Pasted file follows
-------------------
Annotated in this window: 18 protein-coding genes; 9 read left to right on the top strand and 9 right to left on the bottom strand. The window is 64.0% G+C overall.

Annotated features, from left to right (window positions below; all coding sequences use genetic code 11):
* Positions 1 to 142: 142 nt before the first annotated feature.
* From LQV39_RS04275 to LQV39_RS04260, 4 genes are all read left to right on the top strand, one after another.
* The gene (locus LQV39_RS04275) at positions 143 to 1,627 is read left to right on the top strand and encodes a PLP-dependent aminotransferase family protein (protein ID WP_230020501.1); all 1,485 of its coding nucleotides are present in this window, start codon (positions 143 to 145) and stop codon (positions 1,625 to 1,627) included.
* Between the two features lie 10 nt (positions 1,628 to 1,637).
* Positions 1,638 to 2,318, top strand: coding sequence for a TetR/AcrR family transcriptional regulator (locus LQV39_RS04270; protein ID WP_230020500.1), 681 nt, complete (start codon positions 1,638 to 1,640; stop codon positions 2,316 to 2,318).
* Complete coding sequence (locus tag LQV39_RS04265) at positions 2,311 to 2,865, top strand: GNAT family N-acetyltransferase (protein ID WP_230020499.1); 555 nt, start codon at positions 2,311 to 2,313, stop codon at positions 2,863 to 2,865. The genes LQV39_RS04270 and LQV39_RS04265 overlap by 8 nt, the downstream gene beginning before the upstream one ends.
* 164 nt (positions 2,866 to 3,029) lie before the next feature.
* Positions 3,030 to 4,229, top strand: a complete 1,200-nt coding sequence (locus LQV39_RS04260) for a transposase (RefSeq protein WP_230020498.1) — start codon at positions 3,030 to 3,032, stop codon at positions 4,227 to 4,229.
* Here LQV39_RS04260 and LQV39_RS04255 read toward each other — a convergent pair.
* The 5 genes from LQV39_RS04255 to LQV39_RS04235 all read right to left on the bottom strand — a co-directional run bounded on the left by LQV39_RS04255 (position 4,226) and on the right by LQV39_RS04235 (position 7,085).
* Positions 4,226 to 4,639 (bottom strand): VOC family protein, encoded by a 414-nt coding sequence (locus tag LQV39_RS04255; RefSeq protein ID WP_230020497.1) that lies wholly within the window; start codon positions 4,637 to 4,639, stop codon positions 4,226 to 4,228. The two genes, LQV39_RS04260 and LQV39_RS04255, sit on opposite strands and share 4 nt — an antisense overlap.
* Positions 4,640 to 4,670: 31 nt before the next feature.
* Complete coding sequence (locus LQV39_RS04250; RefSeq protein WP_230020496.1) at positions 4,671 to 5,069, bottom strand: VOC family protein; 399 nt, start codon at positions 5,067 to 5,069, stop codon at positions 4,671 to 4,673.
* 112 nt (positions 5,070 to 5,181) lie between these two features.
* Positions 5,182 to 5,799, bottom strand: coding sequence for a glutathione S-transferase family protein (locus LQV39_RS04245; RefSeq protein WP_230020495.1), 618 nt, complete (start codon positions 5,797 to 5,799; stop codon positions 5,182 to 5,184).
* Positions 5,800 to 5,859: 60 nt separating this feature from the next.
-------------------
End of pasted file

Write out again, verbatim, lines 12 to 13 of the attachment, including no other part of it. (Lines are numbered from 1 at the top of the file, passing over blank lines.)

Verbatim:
* The 5 genes from LQV39_RS04255 to LQV39_RS04235 all read right to left on the bottom strand — a co-directional run bounded on the left by LQV39_RS04255 (position 4,226) and on the right by LQV39_RS04235 (position 7,085).
* Positions 4,226 to 4,639 (bottom strand): VOC family protein, encoded by a 414-nt coding sequence (locus tag LQV39_RS04255; RefSeq protein ID WP_230020497.1) that lies wholly within the window; start codon positions 4,637 to 4,639, stop codon positions 4,226 to 4,228. The two genes, LQV39_RS04260 and LQV39_RS04255, sit on opposite strands and share 4 nt — an antisense overlap.